I recently read the article below and two questions popped into my head, do I hold too many ‘meetings’ and what constitutes a ‘meeting’ in the first place. The article suggests that an organisations culture can be identified by asking just a few key questions (listed in the article below) and then alludes to a third, the amount of meetings, as a parting shot. And so I have reflected, whilst in between meetings, on whether they’re a force for good or an exercise in productivity prevention. It’s fair to say that meetings feature heavily throughout my day and both fill me with dread and excitement depending on the following factors; whose in the meeting, how long is it and what is the purpose. So here are my 5 tips to surviving organisational meeting culture.
1. Offer to help structure the meeting (especially if the organisers meetings are generally on a level with watching paint dry)
This might sound like counter productive – you’re probably thinking you’re doing someone else’s leg work but trust me you’ll have the last laugh. Helping a colleague structure a meeting allows you to offer advice on approach, goals, agenda and invitees. The organiser will also love you for helping but be careful not to take on any accountability remember your facilitating not ‘doing’. Good meetings take less time, have focus and deliver results.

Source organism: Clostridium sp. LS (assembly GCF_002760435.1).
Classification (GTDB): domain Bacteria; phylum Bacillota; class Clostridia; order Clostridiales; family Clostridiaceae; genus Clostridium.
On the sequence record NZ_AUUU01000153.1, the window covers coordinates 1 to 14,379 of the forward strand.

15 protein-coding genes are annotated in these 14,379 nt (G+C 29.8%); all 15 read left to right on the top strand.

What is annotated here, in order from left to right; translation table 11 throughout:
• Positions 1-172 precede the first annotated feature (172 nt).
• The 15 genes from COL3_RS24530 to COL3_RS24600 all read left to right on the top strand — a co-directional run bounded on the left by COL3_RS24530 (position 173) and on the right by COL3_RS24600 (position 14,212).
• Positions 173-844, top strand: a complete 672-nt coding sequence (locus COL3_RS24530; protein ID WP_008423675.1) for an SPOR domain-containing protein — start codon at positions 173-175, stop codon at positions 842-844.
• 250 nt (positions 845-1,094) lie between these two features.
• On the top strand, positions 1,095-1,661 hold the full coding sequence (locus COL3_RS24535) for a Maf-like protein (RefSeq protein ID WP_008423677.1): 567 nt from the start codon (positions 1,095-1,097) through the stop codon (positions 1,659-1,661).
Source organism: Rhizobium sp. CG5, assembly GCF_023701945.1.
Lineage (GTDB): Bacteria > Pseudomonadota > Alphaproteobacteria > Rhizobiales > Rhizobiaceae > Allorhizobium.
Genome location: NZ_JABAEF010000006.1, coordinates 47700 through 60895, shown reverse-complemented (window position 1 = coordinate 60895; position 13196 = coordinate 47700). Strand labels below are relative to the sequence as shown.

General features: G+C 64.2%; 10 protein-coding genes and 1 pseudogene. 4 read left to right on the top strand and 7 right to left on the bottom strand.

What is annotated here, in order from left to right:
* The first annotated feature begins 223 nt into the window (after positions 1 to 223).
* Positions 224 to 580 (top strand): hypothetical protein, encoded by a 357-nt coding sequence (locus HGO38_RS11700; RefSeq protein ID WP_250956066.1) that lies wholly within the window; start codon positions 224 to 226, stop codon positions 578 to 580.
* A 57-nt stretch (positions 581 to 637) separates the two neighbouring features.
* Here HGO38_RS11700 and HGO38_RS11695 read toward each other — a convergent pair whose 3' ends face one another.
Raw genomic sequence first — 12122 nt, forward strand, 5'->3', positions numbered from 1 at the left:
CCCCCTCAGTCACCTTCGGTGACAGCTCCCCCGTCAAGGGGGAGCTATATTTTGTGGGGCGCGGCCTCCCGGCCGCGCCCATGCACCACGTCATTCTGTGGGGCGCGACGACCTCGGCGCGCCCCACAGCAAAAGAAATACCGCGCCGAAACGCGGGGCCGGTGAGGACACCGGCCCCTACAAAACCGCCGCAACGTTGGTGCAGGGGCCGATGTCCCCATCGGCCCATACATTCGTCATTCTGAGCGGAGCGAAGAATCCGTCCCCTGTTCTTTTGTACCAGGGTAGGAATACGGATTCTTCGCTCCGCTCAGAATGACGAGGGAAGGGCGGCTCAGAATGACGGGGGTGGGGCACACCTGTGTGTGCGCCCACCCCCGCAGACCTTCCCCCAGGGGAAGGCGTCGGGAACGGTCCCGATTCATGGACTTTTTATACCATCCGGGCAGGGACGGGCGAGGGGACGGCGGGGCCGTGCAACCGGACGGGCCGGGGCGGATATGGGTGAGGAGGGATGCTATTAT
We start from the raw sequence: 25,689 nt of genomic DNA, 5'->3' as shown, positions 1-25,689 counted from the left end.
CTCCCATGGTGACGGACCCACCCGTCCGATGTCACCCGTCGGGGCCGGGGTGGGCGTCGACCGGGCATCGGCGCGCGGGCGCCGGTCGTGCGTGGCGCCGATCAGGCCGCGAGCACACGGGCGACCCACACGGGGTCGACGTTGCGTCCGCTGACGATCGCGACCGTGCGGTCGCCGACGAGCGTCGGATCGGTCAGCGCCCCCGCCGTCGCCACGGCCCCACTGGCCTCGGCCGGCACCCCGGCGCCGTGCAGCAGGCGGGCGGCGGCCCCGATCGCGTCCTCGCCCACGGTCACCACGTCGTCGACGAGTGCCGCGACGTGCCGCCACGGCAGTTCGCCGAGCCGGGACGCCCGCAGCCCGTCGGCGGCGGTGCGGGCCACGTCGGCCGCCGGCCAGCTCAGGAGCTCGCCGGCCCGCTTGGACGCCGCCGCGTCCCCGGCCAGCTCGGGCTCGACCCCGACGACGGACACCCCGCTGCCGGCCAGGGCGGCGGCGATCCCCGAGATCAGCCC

2. Avoid ‘group catch ups’
Meetings are invariably forums for exchange of information or ‘gossip’ and often involve stakeholders who rarely get to together at other times. I have been in many a meeting where senior execs will spend valuable time ‘catching up’. An agenda and a goal to be achieved at the end of the meeting is what’s needed up front to set the tone. Bringing along a more junior team member to minute take can sometimes be a useful tool to prevent ‘exec gossip’ but can stilt openness so choose wisely
3. Ask yourself, why am I invited?
If you’re only attending meetings to remain informed then this could indicate a wider issue around organisational information sharing (one I won’t be tackling now). If you’re unsure of your purpose then here’s what to do… ASK!!! Ground breaking isn’t it? My father always says to me measure twice, cut once – it’s all in the preparation. If you’re clear on why you’re invited and the expectation of your involvement you can then prepare accordingly. Again this should allow for a shorter, focused productive meeting.
4. Don’t go
This is a simple prioritisation exercise. If the meeting purpose remains unclear despite employing all of the above it may not be worth your while attending (there are many caveats to this, of course, including the meeting being with the CEO!) BUT if isn’t one of these then you could be doing something else, right?
Here’s the article that got me thinking…….